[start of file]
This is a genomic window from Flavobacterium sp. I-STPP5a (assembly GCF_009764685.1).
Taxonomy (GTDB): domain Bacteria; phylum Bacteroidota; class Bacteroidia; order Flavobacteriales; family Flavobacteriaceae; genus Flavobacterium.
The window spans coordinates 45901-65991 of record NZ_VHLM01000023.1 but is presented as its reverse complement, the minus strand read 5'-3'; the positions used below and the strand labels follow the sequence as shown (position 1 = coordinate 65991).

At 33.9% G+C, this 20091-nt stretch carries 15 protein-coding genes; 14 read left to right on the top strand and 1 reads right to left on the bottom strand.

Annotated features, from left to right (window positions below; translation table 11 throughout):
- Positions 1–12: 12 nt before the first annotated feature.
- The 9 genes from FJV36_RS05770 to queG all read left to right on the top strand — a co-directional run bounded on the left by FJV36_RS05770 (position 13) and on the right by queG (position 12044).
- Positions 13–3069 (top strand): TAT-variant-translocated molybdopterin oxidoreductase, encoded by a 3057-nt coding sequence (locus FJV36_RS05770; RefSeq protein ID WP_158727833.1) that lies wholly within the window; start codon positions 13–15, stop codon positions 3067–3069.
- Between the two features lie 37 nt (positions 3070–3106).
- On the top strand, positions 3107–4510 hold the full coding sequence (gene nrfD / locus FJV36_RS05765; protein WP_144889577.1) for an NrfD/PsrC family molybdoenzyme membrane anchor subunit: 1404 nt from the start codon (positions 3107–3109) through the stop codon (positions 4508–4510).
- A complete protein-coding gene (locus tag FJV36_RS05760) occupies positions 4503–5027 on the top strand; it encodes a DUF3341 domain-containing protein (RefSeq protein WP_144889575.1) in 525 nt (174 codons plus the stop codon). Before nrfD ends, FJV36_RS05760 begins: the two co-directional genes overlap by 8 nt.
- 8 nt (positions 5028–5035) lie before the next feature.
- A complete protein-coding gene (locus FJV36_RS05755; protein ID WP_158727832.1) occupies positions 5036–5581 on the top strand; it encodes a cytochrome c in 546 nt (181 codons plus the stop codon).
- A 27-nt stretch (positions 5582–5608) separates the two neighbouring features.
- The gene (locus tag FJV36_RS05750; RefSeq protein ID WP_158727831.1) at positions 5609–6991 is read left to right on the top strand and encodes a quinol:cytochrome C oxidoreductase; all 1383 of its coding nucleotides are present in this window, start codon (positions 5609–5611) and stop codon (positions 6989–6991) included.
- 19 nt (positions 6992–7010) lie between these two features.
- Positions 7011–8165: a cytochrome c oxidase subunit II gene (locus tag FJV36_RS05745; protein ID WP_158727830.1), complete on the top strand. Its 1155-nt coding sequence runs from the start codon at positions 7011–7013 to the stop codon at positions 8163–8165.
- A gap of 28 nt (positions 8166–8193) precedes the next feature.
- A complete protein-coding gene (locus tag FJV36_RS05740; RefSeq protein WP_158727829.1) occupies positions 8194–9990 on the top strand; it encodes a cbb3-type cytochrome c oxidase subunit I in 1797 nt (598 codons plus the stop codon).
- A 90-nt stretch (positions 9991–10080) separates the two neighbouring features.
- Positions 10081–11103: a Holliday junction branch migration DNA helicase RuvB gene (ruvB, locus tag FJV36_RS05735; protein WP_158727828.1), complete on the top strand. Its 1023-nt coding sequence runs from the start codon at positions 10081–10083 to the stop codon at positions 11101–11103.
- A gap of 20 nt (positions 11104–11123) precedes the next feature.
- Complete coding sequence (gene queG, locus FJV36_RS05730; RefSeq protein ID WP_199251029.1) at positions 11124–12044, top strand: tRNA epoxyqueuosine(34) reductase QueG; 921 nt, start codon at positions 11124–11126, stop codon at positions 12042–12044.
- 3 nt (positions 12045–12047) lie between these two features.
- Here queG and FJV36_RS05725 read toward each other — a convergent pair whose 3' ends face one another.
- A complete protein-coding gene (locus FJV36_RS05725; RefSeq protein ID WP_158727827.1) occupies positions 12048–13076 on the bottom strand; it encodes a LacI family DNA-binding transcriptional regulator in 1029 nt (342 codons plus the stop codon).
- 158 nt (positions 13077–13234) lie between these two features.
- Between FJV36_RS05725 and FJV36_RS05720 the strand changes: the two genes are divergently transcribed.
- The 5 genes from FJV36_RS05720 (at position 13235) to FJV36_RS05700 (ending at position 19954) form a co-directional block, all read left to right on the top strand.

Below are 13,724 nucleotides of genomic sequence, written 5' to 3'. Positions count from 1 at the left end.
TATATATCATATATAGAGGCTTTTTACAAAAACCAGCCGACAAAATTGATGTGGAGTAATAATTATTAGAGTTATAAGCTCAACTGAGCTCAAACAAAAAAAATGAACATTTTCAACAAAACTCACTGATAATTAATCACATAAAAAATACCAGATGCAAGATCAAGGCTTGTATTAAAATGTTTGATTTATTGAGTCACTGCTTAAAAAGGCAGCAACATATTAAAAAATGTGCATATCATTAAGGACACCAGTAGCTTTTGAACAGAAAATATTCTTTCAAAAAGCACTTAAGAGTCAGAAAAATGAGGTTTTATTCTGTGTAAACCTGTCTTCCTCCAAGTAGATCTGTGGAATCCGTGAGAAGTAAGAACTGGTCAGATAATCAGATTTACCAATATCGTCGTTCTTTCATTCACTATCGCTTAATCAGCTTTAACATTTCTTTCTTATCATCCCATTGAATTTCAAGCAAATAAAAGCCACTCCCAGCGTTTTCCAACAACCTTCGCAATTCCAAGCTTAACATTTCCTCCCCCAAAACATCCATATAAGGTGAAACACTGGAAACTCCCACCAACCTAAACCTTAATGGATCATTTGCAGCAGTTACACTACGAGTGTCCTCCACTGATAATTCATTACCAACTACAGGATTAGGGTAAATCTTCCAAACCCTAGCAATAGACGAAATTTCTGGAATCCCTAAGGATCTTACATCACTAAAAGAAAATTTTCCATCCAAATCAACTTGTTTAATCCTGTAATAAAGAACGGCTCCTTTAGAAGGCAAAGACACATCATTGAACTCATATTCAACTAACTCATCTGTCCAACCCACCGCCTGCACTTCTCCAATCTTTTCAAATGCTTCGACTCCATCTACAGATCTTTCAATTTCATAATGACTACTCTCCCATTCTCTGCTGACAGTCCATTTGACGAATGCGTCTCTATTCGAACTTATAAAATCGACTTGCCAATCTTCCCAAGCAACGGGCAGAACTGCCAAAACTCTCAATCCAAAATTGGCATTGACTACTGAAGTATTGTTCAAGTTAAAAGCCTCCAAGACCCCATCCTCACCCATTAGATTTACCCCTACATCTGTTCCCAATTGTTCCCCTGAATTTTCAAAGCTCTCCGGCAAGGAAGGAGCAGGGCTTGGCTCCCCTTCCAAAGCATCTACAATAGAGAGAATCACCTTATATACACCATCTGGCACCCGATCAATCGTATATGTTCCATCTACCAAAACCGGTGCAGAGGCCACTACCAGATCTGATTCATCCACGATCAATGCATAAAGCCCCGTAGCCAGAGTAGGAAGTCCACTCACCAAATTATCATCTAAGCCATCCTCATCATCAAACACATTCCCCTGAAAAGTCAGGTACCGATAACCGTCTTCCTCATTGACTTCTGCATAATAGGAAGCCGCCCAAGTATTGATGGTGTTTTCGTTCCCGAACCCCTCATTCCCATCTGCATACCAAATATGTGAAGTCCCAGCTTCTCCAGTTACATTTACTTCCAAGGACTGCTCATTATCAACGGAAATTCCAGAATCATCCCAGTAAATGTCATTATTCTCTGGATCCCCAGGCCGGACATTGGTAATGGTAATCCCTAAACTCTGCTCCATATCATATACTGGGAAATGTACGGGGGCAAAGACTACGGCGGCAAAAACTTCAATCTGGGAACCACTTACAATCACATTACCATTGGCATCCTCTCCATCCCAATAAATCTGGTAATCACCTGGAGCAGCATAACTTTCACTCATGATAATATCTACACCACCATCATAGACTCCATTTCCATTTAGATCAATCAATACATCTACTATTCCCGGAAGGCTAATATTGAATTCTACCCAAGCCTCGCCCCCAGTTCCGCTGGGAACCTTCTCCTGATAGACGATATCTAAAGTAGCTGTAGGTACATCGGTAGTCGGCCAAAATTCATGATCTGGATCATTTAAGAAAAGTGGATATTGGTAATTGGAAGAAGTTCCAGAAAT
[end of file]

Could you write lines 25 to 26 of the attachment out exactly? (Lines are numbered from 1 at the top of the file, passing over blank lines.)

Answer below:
- Here queG and FJV36_RS05725 read toward each other — a convergent pair whose 3' ends face one another.
- A complete protein-coding gene (locus FJV36_RS05725; RefSeq protein ID WP_158727827.1) occupies positions 12048–13076 on the bottom strand; it encodes a LacI family DNA-binding transcriptional regulator in 1029 nt (342 codons plus the stop codon).